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Poached Fish with Wine Sauce

1 tablespoon unsalted butter

½ small onion, ¼ inch slices 

1 Yukon Gold potato, very thinly sliced

2 (6-ounce) fish fillets (halibut, cod or snapper) 

1 cup white wine  (more or less)

1 lemon, thinly sliced 

1 tablespoon herbes de Provence 

1 sprig fresh thyme 

2 bay leaves

3-4 sprigs parsley, finely mince leaves and reserve stems 

3-4 Campari tomatoes, sliced

 1 cartouche  ( see note)

Spread the butter in the bottom of a pan of the smallest diameter to fit your fish not touching each other. Place the onion and potato slices on the bottom. Place the fish fillets on top. Sprinkle lightly with sea salt, and a little fine ground black pepper if desired. Add the wine, adjusting the amount as necessary so the depth comes about a quarter of the way up the fish. Reserve a few lemon slices for garnish and place the remaining lemon slices on the fish, and add parsley stems, bay, thyme and tomatoes around the sides of the fish.

Cover the fish with a buttered cartouche, gently tucked into the sides of the pan. Bring the liquid to a gentle simmer and cook, checking occasionally to be sure the fish is not boiling and adjusting the heat to maintain the gentlest simmer. When the fish reaches an internal temperature of 125° F to 140° F,   about 10-15 minutes depending on the thickness, use a flat spatula to transfer the fish to a plate with the onions, tomatoes and potatoes.  Cover with the cartouche to keep warm. Remove the herbs from the broth and discard them. Increase the heat to medium-high to reduce the liquid until it becomes syrupy or just thinly covers the bottom of the pan. You need only a couple of tablespoons. Remove from heat and whisk in up to 2 Tablespoons of unsalted butter, a small piece at a time, until you have a velvety sauce. Whisk in 1 tablespoon finely minced parsley.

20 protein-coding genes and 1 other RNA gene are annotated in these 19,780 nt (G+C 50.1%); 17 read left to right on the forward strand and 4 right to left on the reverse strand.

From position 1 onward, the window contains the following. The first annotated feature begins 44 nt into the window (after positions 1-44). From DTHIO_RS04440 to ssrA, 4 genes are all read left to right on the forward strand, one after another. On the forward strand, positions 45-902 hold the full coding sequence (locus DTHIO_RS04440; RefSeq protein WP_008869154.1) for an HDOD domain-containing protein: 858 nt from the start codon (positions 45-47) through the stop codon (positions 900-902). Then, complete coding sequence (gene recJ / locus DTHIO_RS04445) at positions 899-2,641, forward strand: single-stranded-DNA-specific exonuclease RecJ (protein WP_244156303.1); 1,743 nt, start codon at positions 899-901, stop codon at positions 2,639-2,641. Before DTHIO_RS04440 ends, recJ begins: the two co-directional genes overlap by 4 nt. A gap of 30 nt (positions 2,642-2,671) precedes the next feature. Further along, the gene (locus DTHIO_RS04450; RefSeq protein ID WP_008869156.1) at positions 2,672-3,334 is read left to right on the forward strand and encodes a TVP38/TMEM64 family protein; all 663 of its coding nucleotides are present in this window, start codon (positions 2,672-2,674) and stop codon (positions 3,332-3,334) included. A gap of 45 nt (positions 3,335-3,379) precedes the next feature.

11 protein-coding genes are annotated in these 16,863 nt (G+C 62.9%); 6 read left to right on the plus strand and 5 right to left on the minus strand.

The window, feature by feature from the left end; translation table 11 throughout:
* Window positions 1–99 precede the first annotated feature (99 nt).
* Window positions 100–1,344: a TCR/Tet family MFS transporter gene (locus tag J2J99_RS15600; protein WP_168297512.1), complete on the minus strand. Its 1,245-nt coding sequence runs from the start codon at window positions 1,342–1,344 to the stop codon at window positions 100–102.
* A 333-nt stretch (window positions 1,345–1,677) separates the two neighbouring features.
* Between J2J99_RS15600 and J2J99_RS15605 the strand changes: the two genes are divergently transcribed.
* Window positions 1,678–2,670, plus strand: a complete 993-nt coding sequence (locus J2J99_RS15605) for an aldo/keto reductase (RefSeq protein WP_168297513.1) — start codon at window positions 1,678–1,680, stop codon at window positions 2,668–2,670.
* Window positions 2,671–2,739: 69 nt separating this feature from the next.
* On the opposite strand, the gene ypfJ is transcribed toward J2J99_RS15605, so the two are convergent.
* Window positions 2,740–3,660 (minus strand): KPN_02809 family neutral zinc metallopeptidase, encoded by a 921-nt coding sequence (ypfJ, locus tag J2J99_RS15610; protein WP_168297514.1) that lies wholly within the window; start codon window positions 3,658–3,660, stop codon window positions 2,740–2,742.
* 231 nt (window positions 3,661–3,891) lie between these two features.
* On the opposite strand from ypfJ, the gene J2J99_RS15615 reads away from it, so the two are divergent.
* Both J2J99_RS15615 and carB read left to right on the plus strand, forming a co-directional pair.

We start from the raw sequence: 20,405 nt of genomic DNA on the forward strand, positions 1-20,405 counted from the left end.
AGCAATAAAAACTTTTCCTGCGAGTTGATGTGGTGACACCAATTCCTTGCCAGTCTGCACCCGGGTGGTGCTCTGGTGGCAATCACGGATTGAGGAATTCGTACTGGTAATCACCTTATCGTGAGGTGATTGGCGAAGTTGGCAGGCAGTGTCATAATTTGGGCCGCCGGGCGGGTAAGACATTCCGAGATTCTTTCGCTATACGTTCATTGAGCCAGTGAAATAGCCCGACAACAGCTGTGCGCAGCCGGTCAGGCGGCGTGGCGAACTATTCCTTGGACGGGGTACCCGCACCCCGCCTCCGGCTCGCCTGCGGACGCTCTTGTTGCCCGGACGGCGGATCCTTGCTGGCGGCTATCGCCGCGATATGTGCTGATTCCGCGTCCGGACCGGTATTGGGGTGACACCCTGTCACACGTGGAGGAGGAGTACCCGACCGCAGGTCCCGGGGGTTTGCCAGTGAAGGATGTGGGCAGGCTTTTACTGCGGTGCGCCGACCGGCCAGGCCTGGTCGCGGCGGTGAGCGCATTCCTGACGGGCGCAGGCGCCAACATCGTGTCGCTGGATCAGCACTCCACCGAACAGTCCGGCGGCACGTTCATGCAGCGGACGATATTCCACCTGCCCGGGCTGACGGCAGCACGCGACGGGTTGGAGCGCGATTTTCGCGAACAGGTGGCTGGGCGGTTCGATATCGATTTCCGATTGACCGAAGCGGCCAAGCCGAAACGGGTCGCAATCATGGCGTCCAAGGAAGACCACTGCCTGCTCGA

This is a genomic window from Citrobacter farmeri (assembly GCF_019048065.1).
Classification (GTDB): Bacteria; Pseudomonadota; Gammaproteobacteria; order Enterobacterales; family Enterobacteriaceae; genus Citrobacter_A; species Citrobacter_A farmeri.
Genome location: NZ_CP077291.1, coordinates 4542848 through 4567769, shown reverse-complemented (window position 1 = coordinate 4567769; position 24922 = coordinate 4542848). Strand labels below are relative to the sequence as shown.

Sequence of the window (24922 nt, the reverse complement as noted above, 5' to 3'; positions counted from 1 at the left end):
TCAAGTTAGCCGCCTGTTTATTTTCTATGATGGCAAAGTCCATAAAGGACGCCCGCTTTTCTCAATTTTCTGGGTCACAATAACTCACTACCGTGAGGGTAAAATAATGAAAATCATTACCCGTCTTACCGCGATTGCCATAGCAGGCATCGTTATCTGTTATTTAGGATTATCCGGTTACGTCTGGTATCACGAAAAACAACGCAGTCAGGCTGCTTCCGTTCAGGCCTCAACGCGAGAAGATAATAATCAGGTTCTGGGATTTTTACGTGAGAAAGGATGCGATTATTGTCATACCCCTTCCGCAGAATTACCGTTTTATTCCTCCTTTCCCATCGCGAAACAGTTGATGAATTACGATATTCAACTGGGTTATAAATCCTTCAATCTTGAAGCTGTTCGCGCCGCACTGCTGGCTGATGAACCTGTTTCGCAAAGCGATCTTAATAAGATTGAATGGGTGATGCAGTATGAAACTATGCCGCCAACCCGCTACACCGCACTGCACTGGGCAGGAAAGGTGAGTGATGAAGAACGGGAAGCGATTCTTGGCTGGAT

Serve the fish on the bed of veg, top with the wine sauce and garnish with the reserved lemon slices. If you like, chop another tomato and garnish the dish with pieces of bright red tomato.

Note: If you have heavy cream on hand, you may whisk in 3-4 tablespoons of cream to the reduction, off the heat, in place of the butter.

To make cartouche for poaching:

Start with a square of parchment paper. Fold in half and then crosswise in half again to form a square ( -ish, is okay). Then with the point facing to the left, fold upwards two more times  to form a long skinny triangle. Eyeball the point of the parchment at the center of your pan and you’re going to cut the other end of the paper at the point where the inside edge of the pan is. Then cut off the tip about ½ from the point to make a hole, unfold it and place it on top of your fish.

What does a cartouche do?

A cartouche controls evaporation, allowing your cooking liquid to remain at full strength while steam can escape. It maintains your temperature where a lid would  increase temperature. When you want to cook low and slow, a parchment cartouche is the perfect technique.


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